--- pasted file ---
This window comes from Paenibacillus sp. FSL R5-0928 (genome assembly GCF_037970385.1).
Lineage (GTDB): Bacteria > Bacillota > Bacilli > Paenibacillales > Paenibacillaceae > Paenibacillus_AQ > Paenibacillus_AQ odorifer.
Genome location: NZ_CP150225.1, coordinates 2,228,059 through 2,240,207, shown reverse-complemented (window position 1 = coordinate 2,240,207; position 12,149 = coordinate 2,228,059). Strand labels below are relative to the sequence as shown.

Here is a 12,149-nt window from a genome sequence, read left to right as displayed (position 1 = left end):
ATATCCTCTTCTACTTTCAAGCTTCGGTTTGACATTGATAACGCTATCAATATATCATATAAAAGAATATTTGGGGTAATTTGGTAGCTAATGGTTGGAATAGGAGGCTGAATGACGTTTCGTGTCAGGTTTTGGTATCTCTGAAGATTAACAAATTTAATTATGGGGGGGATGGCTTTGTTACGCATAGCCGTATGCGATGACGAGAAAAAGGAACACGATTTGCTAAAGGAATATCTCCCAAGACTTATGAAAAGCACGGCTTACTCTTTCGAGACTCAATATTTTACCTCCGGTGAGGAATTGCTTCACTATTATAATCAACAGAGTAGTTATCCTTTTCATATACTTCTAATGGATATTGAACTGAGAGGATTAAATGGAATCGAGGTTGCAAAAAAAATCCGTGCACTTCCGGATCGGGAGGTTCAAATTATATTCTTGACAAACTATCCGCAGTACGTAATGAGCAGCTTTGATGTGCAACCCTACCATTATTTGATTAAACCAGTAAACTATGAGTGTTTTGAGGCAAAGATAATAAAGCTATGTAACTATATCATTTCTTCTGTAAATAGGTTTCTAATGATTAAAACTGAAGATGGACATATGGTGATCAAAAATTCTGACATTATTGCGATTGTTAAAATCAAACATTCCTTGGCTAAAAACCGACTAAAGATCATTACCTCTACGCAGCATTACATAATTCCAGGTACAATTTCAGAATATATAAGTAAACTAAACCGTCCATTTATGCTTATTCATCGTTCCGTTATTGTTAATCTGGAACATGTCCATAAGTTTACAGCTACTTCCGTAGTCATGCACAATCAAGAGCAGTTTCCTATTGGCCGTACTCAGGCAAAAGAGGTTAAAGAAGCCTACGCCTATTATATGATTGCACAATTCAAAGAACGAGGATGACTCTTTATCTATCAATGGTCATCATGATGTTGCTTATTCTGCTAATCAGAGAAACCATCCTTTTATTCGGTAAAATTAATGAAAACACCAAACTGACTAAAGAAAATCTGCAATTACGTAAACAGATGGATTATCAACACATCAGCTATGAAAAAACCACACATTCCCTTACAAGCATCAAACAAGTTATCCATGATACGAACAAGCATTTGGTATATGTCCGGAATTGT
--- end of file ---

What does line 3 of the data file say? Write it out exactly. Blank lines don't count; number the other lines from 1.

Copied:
Genome location: NZ_CP150225.1, coordinates 2,228,059 through 2,240,207, shown reverse-complemented (window position 1 = coordinate 2,240,207; position 12,149 = coordinate 2,228,059). Strand labels below are relative to the sequence as shown.